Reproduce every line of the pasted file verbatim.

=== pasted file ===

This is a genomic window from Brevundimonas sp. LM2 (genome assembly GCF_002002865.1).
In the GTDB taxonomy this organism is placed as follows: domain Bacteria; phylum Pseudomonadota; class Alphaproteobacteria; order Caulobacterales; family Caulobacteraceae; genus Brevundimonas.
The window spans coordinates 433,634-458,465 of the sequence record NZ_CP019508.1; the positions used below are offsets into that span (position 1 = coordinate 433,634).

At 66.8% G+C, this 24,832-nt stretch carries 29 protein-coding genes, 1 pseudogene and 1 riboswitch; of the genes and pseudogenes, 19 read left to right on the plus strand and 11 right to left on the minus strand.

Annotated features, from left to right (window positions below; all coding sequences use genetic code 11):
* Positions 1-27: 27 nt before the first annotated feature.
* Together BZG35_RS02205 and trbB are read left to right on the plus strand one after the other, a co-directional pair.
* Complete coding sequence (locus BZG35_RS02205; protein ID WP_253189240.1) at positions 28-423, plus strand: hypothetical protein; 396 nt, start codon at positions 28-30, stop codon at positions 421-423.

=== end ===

This is a genomic window from Brevundimonas sp. LM2 (genome assembly GCF_002002865.1).
In the GTDB taxonomy this organism is placed as follows: domain Bacteria; phylum Pseudomonadota; class Alphaproteobacteria; order Caulobacterales; family Caulobacteraceae; genus Brevundimonas.
The window spans coordinates 433,634-458,465 of the sequence record NZ_CP019508.1; the positions used below are offsets into that span (position 1 = coordinate 433,634).

At 66.8% G+C, this 24,832-nt stretch carries 29 protein-coding genes, 1 pseudogene and 1 riboswitch; of the genes and pseudogenes, 19 read left to right on the plus strand and 11 right to left on the minus strand.

Annotated features, from left to right (window positions below; all coding sequences use genetic code 11):
* Positions 1-27: 27 nt before the first annotated feature.
* Together BZG35_RS02205 and trbB are read left to right on the plus strand one after the other, a co-directional pair.
* Complete coding sequence (locus BZG35_RS02205; protein ID WP_253189240.1) at positions 28-423, plus strand: hypothetical protein; 396 nt, start codon at positions 28-30, stop codon at positions 421-423.